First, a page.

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I'm very new to beekeeping in fact I don't have a hive yet. I will be starting my first one in the spring on some friends land in Eau Claire county, Wisconsin. Their property is, among other things, a woodland plant sanctuary full of wildflowers, many of which are endangered species. To make a long story short....they understand, without needing to be told, the importance of honeybees, the fact that they're in trouble, and they welcome the pollinators. For my part, I welcome all of those things plus the challenge and the learning opportunity and the honey!

Hopefully, by being a bit ahead of the game, I'll have enough time to gather as much info as possible before the time comes.

I'll probably mostly just lurk and soak up all of your valuable wisdom until I have an actual hive to talk about.

Though...I do have homebrewing experience so perhaps I can contribute something to the meadmaking forum in the mean time!
 

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Welcome to the forum Cicada! I'm a newb myself, but I'll vouch for the amount of knowledge contained in these here virtual walls. Good for you for getting ahead of the game; 8 months of learning will be invaluable when spring rolls around. I got a late start on mine, and the learning curve was/is pretty steep. The great folks here helped me through it, though. Have a good one, and best of luck. :)
 

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Hello and Welcome!

I'm sure you'll learn a lot here. Check out the "How to Start Beekeeping" subforum: it contains many useful suggestions for those just starting out. Also check your local library for books/videos on beekeeping. Lastly, get involved with a local club. Clubs are great places to find mentors and get connnected to nearby beekeepers.'
http://www.wihoney.com/LocalBeeClubs.html
 

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Hi Cicada
It's great to see another Wisconsin member here, especially one so close. We are almost neighbors!
There are lots of beeks in your area, a couple of clubs and a great workshop held every spring that I hear is one of the best.
You should have plenty of expert advice to take advantage of locally, as well as here on Beesource.
Sheri
 

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Discussion Starter #6
Thanks, y'all!

Yes, I'll be doing lots of reading over the next 8 months. Definately will be looking for a mentor or at least some face to face folks to commiserate with. It could be a bit rough...beekeping is illegal within the city limits of Eau Claire, where I live, so I'll be driving 30 minutes one-way just to get to my hives let alone other people's hives/club meetings etc. It does appear that there are people out there, though.

Thanks for the link, Indy!
 

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Welcome,...from Southern Wisconsin.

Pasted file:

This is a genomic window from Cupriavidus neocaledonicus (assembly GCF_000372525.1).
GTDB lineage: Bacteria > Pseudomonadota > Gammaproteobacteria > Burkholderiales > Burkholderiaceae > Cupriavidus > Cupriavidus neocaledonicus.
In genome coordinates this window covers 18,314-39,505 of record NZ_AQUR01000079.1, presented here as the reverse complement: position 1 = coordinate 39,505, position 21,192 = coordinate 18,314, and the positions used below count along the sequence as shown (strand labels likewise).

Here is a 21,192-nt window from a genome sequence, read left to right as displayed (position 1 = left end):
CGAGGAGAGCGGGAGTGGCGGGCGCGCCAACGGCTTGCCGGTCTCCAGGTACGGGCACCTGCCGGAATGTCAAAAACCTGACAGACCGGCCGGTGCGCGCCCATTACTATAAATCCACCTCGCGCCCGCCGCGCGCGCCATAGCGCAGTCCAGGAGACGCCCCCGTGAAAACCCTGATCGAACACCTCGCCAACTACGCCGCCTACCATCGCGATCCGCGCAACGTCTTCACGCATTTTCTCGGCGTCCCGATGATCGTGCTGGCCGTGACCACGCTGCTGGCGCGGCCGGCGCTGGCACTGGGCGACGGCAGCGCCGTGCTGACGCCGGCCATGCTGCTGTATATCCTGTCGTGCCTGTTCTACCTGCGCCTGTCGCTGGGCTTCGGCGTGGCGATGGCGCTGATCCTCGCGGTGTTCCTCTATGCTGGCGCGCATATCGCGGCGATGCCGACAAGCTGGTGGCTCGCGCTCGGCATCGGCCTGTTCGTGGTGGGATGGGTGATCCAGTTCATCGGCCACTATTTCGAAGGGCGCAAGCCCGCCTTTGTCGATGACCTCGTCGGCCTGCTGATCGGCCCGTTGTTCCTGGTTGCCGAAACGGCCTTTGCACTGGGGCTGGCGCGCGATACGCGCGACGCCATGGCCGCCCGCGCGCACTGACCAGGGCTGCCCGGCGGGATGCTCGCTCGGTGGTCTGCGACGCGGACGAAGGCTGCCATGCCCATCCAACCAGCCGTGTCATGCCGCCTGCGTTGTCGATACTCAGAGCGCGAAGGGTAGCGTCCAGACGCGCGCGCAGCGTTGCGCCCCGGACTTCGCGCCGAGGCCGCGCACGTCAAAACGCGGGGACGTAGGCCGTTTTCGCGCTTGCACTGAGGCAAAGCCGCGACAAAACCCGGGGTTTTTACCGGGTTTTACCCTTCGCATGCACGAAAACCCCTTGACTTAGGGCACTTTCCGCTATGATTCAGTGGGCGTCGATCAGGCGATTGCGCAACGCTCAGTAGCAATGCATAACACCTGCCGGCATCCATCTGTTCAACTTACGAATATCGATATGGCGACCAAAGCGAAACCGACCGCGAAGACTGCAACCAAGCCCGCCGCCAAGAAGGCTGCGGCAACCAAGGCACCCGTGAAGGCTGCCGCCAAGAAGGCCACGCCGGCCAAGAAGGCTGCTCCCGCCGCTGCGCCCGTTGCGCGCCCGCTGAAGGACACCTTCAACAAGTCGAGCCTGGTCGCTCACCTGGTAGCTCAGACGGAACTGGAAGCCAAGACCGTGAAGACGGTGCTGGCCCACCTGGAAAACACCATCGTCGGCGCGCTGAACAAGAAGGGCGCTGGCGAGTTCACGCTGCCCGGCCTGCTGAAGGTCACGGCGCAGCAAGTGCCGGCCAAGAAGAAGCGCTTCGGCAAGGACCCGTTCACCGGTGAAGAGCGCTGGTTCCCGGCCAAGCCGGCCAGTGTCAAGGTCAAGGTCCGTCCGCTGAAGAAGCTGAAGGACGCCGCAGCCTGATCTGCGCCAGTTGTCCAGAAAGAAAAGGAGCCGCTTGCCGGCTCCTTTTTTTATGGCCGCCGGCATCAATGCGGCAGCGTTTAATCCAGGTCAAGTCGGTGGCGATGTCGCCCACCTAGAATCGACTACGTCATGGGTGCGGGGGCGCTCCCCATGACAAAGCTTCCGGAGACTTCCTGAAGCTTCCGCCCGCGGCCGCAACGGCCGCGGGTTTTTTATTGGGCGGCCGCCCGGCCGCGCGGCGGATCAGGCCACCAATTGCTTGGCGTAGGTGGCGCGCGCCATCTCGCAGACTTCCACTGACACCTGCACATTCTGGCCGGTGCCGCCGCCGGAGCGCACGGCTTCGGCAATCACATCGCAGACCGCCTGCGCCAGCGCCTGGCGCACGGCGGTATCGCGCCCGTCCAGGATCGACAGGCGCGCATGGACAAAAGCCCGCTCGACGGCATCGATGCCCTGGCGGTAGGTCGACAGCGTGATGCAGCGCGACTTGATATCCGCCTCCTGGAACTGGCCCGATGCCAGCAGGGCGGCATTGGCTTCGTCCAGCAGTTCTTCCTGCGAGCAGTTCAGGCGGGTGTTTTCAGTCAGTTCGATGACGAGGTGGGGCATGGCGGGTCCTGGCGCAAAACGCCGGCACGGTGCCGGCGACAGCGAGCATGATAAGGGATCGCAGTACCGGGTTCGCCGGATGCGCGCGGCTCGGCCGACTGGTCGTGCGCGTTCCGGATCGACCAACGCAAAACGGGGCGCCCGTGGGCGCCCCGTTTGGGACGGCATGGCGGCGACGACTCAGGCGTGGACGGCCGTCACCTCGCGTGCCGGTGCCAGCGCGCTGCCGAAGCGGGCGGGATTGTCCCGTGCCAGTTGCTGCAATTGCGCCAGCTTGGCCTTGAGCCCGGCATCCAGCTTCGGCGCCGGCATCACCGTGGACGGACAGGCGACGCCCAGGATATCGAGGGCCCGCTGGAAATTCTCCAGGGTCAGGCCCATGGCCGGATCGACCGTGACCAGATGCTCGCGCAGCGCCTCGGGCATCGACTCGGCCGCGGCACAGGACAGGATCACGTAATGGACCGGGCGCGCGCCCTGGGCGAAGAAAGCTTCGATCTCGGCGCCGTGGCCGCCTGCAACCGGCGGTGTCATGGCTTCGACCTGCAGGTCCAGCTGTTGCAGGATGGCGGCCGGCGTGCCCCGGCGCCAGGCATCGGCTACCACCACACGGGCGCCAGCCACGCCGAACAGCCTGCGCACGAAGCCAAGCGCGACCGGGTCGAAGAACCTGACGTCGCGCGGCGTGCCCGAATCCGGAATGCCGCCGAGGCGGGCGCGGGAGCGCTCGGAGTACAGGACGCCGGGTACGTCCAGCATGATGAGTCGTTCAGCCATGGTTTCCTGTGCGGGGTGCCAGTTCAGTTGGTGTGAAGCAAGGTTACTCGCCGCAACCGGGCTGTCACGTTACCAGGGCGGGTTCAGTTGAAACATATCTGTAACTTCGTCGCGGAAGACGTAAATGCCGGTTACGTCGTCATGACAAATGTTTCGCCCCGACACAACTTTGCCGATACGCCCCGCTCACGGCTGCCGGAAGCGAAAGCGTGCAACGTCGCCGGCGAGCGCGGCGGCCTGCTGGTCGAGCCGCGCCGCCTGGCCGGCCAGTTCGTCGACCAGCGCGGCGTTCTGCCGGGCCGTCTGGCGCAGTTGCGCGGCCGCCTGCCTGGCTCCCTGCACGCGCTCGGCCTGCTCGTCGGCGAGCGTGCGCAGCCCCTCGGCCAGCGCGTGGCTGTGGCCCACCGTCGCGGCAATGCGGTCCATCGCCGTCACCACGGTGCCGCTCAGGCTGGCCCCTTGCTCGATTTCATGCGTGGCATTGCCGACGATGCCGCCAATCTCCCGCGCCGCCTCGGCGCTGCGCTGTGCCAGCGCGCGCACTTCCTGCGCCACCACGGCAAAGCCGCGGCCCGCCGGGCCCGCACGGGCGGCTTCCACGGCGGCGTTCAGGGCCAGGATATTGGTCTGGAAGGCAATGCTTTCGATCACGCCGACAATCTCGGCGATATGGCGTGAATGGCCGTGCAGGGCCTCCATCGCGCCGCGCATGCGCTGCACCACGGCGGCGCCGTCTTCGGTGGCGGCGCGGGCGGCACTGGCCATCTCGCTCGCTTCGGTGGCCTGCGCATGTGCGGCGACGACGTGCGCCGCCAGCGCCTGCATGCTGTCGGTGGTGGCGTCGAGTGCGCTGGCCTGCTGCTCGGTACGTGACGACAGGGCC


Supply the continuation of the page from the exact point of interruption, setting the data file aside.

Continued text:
"..a woodland plant sanctuary full of wildflowers, many of which are endangered species. ....they understand, without needing to be told, the importance of honeybees, the fact that they're in trouble, and they welcome the pollinators."

Since the honey bee, Apis m., is not native to North America, they didn't evolve along with the native plants as much as the 'native pollinators'. There are some plants and 'wildflowers' that provide a source of pollen and nectar but I don't think they are as well known as those non-natives [some considered invasive] like sweet clover and purple loosestrife. Prairie restoration and the planting of native flowers is a recent development. I just haven't seen a comprehensive list of native wildflowers that honey bees frequent often,..like goldenrod or Joe-pye-weed for example. There are lists of plants for honey bees but they usually include both non-native and native and that isn't often distinguished.
 

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Discussion Starter #8
Thanks OldBee. I think it will be interesting to see what they go for and what they don't. It's a rather ecclectic mix of plants there, actually...some native...some non-native medicinals....some just plain ornamental....a few fruit trees (plum and cherry)

I know that there are things there that bees seem to go for...wether or not they'll combine to make tolerable honey could be another story.

I've ordered the book, "Honey Plants of North America" by John H Lovell from Amazon. I plan to pour over it. :D

-Paula
 

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Welcome to Beesource. I'm not to far south of you. There are a few members here that aren't to far from you.
 

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Discussion Starter #11
Yes, Beeslave...I think Blair is pretty close to Eau Claire and even a little closer to where my hive(s) will be. Maybe we'll cross paths some time. :)
 
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